Humanitarian Aid, Equipment Blocked in Cameroon

Move is seen as a developing supply crisis in West Africa More

This forum has been closed.
Comment Sorting
Comments
     
by: Nichoals D'Ercole from: Scottsdale Arizona
October 29, 2013 6:33 AM
"Today’s dose, 10.5 grams, costs about $200." Wow sounds like he's getting pretty ripped off if you ask me or anyone else for that matter of fact...LOL


by: Timothy Clark from: United States
October 27, 2013 10:21 PM
Tell Mr Kahn to contact me. His neighbor in Baltimore is interested in moving forward in assisting patients here when the law passes

Featured Videos

Your JavaScript is turned off or you have an old version of Adobe's Flash Player. Get the latest Flash player.
Enviropreneur Seeks to Save the Environment, Empower the Communityi
X
September 16, 2014 2:06 PM
Lorna Rutto, a former banker, is now an ‘enviropreneur’ - turning plastic waste into furniture and fences discusses the challenges she faces in Africa with raw materials and the environment.
Video

Video Enviropreneur Seeks to Save the Environment, Empower the Community

Lorna Rutto, a former banker, is now an ‘enviropreneur’ - turning plastic waste into furniture and fences discusses the challenges she faces in Africa with raw materials and the environment.
Video

Video West Trades Accusations Over Ransoms

As world leaders try to forge a common response to the threat posed by Islamic State militants in Iraq and Syria, there is simmering tension over differing policies on paying ransoms. In the past month, the jihadist group has beheaded two Americans and one Briton. Both countries refuse to pay ransom money. As Henry Ridgwell reports for VOA from London, there is uncertainty in the approach of some other European nations.
Video

Video Scotland Independence Bid Stokes Global Interest

The people of Scotland are preparing to vote on whether to become independent and break away from the rest of Britain, in a referendum being watched carefully in many other countries. Some see it as a risky experiment; while others hope a successful vote for independence might energize their own separatist demands. Foreign immigrants to Scotland have a front row seat for the vote. VOA’s Henry Ridgwell spoke to some of them in Edinburgh.
Video

Video Washington DC Mural Artists Help Beautify City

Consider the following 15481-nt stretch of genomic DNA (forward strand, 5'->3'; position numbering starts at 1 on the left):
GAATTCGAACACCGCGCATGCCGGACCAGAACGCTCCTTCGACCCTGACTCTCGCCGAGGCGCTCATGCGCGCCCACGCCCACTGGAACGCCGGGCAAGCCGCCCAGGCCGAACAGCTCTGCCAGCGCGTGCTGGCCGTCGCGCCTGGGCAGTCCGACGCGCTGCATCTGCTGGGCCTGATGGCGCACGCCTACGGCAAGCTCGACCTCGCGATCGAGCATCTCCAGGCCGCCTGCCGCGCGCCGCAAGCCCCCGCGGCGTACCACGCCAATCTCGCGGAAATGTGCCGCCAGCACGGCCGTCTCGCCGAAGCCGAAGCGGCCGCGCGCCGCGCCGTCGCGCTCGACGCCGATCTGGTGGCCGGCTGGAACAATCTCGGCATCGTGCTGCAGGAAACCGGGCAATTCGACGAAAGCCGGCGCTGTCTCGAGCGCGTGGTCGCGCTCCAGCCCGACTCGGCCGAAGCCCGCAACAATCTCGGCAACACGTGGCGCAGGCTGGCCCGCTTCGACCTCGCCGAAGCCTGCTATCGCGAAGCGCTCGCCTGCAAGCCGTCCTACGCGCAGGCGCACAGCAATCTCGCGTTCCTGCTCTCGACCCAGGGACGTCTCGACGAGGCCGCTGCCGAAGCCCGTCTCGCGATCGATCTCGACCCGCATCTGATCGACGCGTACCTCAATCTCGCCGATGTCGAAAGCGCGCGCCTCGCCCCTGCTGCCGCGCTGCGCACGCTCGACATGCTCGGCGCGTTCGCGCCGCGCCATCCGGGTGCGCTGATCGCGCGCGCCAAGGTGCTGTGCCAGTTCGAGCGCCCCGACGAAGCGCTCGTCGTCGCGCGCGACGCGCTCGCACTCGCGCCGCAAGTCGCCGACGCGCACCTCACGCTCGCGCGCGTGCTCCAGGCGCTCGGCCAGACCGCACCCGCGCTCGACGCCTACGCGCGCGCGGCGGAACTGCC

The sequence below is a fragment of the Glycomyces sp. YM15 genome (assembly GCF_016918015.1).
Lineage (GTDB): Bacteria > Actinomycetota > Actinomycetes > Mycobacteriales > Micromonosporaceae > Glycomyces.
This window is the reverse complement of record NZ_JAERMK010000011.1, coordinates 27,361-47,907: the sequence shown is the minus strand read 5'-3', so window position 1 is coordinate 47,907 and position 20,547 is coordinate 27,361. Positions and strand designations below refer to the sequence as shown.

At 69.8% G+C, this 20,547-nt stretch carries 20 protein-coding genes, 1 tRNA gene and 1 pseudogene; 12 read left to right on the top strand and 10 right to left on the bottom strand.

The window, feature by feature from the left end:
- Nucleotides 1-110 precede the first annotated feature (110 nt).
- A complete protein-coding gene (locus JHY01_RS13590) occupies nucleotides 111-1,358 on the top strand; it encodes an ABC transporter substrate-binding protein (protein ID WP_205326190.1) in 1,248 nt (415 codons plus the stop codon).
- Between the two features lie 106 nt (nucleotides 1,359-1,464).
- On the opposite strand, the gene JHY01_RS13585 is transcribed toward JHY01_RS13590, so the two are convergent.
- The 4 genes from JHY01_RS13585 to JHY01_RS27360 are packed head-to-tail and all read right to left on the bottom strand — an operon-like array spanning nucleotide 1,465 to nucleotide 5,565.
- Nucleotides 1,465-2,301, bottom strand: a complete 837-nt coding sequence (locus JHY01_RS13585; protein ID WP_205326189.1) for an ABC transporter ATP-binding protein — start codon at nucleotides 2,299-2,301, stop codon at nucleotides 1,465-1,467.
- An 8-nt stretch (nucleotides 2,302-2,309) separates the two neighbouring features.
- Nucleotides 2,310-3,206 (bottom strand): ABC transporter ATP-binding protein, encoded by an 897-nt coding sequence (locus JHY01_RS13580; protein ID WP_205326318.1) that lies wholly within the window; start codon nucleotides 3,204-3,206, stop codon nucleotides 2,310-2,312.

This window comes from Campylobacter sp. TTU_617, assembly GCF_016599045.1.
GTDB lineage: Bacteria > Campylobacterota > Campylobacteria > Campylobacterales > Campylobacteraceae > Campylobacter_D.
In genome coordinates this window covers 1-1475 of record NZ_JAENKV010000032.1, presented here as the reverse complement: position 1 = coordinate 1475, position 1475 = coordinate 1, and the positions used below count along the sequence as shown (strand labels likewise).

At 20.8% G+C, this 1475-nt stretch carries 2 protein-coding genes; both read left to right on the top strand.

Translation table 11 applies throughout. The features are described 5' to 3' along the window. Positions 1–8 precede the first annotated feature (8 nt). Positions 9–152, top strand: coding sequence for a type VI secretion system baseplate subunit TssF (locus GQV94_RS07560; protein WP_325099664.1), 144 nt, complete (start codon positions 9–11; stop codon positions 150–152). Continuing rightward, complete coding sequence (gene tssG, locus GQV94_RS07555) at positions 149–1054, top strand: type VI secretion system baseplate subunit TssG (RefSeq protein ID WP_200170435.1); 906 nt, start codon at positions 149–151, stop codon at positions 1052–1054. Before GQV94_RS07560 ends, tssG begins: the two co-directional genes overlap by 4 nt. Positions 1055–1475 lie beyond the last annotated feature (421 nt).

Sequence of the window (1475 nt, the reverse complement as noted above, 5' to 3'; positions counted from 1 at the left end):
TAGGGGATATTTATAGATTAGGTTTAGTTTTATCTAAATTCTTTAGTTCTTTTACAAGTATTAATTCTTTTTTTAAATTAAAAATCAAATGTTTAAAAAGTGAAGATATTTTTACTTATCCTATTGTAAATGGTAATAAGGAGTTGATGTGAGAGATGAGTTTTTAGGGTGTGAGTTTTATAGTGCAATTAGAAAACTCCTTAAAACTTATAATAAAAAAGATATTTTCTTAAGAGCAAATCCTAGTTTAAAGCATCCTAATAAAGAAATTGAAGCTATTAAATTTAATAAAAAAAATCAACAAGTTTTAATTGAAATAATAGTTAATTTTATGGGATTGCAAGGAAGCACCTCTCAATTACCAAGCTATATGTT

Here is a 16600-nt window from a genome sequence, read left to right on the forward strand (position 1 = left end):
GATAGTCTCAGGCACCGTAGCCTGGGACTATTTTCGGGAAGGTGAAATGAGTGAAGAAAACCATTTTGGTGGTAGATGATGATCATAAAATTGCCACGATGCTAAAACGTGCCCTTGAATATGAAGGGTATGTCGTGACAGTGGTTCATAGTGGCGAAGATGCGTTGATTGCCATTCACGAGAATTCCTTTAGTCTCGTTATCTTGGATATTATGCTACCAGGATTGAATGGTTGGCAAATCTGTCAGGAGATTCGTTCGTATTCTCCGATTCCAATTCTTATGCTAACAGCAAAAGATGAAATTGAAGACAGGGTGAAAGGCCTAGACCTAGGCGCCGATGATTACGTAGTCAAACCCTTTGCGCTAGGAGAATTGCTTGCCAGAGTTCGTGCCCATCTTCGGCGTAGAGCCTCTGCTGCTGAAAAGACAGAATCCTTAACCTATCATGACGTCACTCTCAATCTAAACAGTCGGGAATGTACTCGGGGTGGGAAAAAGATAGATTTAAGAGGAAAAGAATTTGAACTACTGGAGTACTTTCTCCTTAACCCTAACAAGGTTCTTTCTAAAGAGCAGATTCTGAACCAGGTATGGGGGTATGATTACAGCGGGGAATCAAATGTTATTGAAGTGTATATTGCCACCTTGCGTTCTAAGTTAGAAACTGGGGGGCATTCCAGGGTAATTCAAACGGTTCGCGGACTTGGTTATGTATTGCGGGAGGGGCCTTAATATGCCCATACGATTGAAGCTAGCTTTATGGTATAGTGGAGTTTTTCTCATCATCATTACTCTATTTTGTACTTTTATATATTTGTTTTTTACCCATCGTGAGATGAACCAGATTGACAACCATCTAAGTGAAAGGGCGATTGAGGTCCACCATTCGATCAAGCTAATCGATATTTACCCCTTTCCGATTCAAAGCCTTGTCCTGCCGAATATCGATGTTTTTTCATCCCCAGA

Like many cities, Washington has a graffiti problem. Buildings and homes, especially in low-income neighborhoods, are often targets of illegal artwork. But as we hear from VOA’s Julie Taboh, officials in the nation's capital have come up with an innovative program that uses the talents of local artists to beautify the city.
Video

Video US Muslim Leaders Condemn Islamic State

Leaders of America's Muslim community are condemning the violent extremism of the Islamic State group in Iraq and Syria. The U.S. Muslim leaders say militants are exploiting their faith in a failed effort to justify violent extremism. VOA correspondent Meredith Buel reports.
Video

Video Americans' Reaction Mixed on Obama Strategy for Islamic State Militants

President Barack Obama’s televised speech on how the United States plans to “degrade and destroy” the group known as the Islamic State reached a prime-time audience of millions. And it came as Americans appear more willing to embrace a bolder, tougher approach to foreign policy. VOA producer Katherine Gypson and reporter Jeff Seldin have this report from Washington.
Video

Video Authorities Allege LA Fashion Industry-Cartel Ties

U.S. officials say they have broken up crime rings that funneled tens of millions of dollars from Mexican drug cartels through fashion businesses in Los Angeles. Mike O'Sullivan reports that authorities announced nine arrests, as 1,000 law enforcement agents fanned out through the city on Wednesday.
Video

Video Bedouin Woman Runs Successful Business in Palestinian City

A Bedouin woman is breaking social taboos by running a successful vacation resort in the Palestinian town of Jericho. Bedouins are a sub-group of Arabs known for their semi-nomadic lifestyle. Zlatica Hoke says the resort in the West Bank's Jordan Valley is a model of success for women in the region.


Carnage and mayhem are part of daily life in northern Nigeria, the result of a terror campaign by the Islamist group Boko Haram. Fears are growing that Nigeria’s government may not know how to counter it, and may be making things worse. More

AppleAndroid